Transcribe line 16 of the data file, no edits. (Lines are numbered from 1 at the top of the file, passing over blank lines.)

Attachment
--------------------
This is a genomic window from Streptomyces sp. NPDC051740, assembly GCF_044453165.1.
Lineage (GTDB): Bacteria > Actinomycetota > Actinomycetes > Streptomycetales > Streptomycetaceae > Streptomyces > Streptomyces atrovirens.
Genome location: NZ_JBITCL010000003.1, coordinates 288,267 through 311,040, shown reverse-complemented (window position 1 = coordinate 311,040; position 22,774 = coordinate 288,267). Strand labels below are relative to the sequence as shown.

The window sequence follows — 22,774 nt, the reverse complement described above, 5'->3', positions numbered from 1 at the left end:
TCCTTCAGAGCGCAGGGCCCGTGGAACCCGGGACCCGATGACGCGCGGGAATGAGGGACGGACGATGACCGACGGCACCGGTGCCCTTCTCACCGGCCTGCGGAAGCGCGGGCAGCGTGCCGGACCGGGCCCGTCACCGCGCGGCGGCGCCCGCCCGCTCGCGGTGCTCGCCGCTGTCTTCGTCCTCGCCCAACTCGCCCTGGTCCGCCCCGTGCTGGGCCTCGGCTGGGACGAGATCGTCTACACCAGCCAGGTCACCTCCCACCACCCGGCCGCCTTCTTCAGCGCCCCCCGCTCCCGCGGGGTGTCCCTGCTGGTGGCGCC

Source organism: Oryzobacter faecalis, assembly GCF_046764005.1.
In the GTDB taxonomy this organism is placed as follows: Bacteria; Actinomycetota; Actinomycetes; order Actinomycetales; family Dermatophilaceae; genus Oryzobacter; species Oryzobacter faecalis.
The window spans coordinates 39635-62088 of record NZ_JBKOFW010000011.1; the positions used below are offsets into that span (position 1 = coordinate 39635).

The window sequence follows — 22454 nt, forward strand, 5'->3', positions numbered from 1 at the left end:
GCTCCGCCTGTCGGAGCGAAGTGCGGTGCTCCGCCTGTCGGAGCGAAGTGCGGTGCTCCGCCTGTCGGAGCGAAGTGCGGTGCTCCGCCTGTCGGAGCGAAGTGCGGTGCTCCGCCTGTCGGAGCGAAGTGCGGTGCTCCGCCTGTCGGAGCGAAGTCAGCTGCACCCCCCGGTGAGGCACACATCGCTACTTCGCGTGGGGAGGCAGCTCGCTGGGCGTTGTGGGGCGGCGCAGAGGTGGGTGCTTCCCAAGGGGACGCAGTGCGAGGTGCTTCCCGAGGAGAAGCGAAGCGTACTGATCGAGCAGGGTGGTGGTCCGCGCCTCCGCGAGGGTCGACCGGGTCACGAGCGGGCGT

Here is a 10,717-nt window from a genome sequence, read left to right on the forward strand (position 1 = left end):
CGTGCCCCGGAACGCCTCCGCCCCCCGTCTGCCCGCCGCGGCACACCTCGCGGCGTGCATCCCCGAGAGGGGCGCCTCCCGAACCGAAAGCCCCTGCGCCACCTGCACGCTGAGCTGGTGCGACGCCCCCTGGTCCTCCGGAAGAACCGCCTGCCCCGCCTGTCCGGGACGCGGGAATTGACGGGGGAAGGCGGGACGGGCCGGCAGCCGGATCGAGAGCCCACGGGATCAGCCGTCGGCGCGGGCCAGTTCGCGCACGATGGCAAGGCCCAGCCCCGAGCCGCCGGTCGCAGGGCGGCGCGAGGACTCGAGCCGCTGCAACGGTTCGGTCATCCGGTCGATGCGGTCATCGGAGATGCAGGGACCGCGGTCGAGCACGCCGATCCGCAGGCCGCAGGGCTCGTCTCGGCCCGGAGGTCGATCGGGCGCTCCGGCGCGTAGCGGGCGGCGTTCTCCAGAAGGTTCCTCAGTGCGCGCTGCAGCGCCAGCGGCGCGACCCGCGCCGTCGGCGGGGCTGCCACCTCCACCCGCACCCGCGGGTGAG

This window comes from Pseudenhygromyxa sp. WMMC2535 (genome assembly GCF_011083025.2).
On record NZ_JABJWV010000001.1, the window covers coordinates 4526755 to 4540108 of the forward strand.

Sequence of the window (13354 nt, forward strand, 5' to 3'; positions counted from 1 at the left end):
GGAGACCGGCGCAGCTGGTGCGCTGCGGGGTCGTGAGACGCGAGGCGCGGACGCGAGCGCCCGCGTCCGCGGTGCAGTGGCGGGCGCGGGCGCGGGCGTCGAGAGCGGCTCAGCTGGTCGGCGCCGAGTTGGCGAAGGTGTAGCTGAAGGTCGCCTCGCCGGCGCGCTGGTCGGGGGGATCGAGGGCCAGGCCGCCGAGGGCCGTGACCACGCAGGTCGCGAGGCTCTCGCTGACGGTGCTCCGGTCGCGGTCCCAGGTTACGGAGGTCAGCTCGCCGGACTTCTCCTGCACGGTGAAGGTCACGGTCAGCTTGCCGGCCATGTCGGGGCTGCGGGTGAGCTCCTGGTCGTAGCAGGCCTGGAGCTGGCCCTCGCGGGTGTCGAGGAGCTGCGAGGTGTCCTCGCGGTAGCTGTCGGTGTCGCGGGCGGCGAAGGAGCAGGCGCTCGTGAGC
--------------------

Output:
GGAGACCGGCGCAGCTGGTGCGCTGCGGGGTCGTGAGACGCGAGGCGCGGACGCGAGCGCCCGCGTCCGCGGTGCAGTGGCGGGCGCGGGCGCGGGCGTCGAGAGCGGCTCAGCTGGTCGGCGCCGAGTTGGCGAAGGTGTAGCTGAAGGTCGCCTCGCCGGCGCGCTGGTCGGGGGGATCGAGGGCCAGGCCGCCGAGGGCCGTGACCACGCAGGTCGCGAGGCTCTCGCTGACGGTGCTCCGGTCGCGGTCCCAGGTTACGGAGGTCAGCTCGCCGGACTTCTCCTGCACGGTGAAGGTCACGGTCAGCTTGCCGGCCATGTCGGGGCTGCGGGTGAGCTCCTGGTCGTAGCAGGCCTGGAGCTGGCCCTCGCGGGTGTCGAGGAGCTGCGAGGTGTCCTCGCGGTAGCTGTCGGTGTCGCGGGCGGCGAAGGAGCAGGCGCTCGTGAGC